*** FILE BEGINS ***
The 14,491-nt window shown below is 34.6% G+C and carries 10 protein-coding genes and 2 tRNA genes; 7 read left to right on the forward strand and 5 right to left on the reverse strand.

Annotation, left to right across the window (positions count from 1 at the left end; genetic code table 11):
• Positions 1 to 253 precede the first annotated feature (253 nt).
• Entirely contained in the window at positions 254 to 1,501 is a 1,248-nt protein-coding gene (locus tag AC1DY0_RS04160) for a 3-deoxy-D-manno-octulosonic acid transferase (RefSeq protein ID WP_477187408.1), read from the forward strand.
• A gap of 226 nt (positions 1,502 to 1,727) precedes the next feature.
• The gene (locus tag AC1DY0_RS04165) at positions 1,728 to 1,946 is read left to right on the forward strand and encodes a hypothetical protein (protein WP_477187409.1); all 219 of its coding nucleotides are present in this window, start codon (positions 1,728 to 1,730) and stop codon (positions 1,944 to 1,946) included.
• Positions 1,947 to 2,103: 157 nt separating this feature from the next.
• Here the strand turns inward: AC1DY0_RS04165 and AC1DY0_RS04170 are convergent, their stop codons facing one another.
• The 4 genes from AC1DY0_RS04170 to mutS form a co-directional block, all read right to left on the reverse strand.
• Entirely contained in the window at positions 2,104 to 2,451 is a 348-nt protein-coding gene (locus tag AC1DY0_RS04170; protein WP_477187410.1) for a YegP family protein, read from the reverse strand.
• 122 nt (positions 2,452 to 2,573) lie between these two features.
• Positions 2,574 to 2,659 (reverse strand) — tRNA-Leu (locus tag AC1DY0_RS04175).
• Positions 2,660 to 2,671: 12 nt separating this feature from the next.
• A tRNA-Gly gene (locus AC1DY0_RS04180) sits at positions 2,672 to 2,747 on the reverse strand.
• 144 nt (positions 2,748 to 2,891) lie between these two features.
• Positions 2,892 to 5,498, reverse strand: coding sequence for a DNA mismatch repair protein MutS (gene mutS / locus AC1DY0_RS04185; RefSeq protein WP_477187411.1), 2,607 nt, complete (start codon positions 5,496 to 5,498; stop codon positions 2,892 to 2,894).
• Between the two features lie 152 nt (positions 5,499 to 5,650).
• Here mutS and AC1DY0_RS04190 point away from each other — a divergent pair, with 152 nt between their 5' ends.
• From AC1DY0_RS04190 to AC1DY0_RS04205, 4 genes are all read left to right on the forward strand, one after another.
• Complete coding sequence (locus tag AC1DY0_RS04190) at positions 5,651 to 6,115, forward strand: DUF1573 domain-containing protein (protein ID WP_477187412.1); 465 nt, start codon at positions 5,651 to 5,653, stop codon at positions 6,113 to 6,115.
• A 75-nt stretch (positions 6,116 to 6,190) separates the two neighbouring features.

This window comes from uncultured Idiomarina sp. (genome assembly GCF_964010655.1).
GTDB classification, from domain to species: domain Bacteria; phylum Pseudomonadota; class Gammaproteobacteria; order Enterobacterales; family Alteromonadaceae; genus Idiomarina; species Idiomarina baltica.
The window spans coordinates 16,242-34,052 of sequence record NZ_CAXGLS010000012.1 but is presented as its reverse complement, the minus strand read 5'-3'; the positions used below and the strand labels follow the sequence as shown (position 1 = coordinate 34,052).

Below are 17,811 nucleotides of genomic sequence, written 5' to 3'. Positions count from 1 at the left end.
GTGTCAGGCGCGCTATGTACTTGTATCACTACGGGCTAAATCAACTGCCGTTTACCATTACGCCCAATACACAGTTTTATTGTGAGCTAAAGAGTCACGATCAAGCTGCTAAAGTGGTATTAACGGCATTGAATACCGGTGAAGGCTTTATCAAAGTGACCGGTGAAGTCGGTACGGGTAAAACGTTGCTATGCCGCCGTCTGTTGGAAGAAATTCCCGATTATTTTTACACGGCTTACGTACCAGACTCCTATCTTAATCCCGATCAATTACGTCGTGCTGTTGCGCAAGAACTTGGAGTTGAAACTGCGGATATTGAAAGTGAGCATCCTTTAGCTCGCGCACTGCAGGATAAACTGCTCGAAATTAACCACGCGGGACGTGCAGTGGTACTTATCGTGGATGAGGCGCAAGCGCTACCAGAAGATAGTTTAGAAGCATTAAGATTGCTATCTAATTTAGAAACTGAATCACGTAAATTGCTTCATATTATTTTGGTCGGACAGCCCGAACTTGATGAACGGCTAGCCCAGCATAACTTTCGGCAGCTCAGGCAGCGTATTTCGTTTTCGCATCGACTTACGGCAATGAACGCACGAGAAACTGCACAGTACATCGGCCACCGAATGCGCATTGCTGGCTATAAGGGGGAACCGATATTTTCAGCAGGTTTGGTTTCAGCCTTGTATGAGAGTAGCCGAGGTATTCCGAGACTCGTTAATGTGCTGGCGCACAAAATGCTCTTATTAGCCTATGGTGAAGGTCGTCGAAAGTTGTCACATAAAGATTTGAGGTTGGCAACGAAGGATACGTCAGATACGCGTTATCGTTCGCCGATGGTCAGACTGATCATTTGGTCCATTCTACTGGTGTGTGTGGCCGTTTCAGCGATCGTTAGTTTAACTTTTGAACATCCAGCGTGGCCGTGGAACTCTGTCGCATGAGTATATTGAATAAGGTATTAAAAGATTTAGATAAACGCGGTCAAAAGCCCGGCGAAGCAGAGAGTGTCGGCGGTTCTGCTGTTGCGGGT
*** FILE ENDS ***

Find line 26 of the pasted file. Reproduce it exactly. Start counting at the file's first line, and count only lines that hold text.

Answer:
GTGTCAGGCGCGCTATGTACTTGTATCACTACGGGCTAAATCAACTGCCGTTTACCATTACGCCCAATACACAGTTTTATTGTGAGCTAAAGAGTCACGATCAAGCTGCTAAAGTGGTATTAACGGCATTGAATACCGGTGAAGGCTTTATCAAAGTGACCGGTGAAGTCGGTACGGGTAAAACGTTGCTATGCCGCCGTCTGTTGGAAGAAATTCCCGATTATTTTTACACGGCTTACGTACCAGACTCCTATCTTAATCCCGATCAATTACGTCGTGCTGTTGCGCAAGAACTTGGAGTTGAAACTGCGGATATTGAAAGTGAGCATCCTTTAGCTCGCGCACTGCAGGATAAACTGCTCGAAATTAACCACGCGGGACGTGCAGTGGTACTTATCGTGGATGAGGCGCAAGCGCTACCAGAAGATAGTTTAGAAGCATTAAGATTGCTATCTAATTTAGAAACTGAATCACGTAAATTGCTTCATATTATTTTGGTCGGACAGCCCGAACTTGATGAACGGCTAGCCCAGCATAACTTTCGGCAGCTCAGGCAGCGTATTTCGTTTTCGCATCGACTTACGGCAATGAACGCACGAGAAACTGCACAGTACATCGGCCACCGAATGCGCATTGCTGGCTATAAGGGGGAACCGATATTTTCAGCAGGTTTGGTTTCAGCCTTGTATGAGAGTAGCCGAGGTATTCCGAGACTCGTTAATGTGCTGGCGCACAAAATGCTCTTATTAGCCTATGGTGAAGGTCGTCGAAAGTTGTCACATAAAGATTTGAGGTTGGCAACGAAGGATACGTCAGATACGCGTTATCGTTCGCCGATGGTCAGACTGATCATTTGGTCCATTCTACTGGTGTGTGTGGCCGTTTCAGCGATCGTTAGTTTAACTTTTGAACATCCAGCGTGGCCGTGGAACTCTGTCGCATGAGTATATTGAATAAGGTATTAAAAGATTTAGATAAACGCGGTCAAAAGCCCGGCGAAGCAGAGAGTGTCGGCGGTTCTGCTGTTGCGGGT